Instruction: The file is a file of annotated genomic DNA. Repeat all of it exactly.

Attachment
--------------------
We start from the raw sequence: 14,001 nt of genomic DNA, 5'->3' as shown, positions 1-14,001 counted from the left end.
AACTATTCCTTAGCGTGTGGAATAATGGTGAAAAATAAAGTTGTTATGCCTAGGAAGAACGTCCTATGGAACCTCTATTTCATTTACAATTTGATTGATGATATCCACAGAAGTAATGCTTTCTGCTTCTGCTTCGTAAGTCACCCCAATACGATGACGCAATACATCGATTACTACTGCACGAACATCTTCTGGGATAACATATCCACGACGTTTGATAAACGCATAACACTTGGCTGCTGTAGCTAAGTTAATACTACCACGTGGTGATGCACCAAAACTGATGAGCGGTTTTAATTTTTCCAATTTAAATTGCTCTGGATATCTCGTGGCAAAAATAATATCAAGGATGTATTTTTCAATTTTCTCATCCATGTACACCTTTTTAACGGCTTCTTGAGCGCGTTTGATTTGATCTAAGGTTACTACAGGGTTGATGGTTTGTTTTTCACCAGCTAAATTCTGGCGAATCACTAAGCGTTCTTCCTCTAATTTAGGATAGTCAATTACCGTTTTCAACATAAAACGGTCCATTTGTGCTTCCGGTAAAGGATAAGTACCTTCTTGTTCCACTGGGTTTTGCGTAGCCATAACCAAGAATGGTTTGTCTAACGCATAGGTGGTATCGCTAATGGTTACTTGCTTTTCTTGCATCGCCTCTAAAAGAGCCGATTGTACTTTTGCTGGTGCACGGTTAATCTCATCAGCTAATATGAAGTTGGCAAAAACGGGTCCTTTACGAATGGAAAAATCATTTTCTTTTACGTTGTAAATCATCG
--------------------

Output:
We start from the raw sequence: 14,001 nt of genomic DNA, 5'->3' as shown, positions 1-14,001 counted from the left end.
AACTATTCCTTAGCGTGTGGAATAATGGTGAAAAATAAAGTTGTTATGCCTAGGAAGAACGTCCTATGGAACCTCTATTTCATTTACAATTTGATTGATGATATCCACAGAAGTAATGCTTTCTGCTTCTGCTTCGTAAGTCACCCCAATACGATGACGCAATACATCGATTACTACTGCACGAACATCTTCTGGGATAACATATCCACGACGTTTGATAAACGCATAACACTTGGCTGCTGTAGCTAAGTTAATACTACCACGTGGTGATGCACCAAAACTGATGAGCGGTTTTAATTTTTCCAATTTAAATTGCTCTGGATATCTCGTGGCAAAAATAATATCAAGGATGTATTTTTCAATTTTCTCATCCATGTACACCTTTTTAACGGCTTCTTGAGCGCGTTTGATTTGATCTAAGGTTACTACAGGGTTGATGGTTTGTTTTTCACCAGCTAAATTCTGGCGAATCACTAAGCGTTCTTCCTCTAATTTAGGATAGTCAATTACCGTTTTCAACATAAAACGGTCCATTTGTGCTTCCGGTAAAGGATAAGTACCTTCTTGTTCCACTGGGTTTTGCGTAGCCATAACCAAGAATGGTTTGTCTAACGCATAGGTGGTATCGCTAATGGTTACTTGCTTTTCTTGCATCGCCTCTAAAAGAGCCGATTGTACTTTTGCTGGTGCACGGTTAATCTCATCAGCTAATATGAAGTTGGCAAAAACGGGTCCTTTACGAATGGAAAAATCATTTTCTTTTACGTTGTAAATCATCG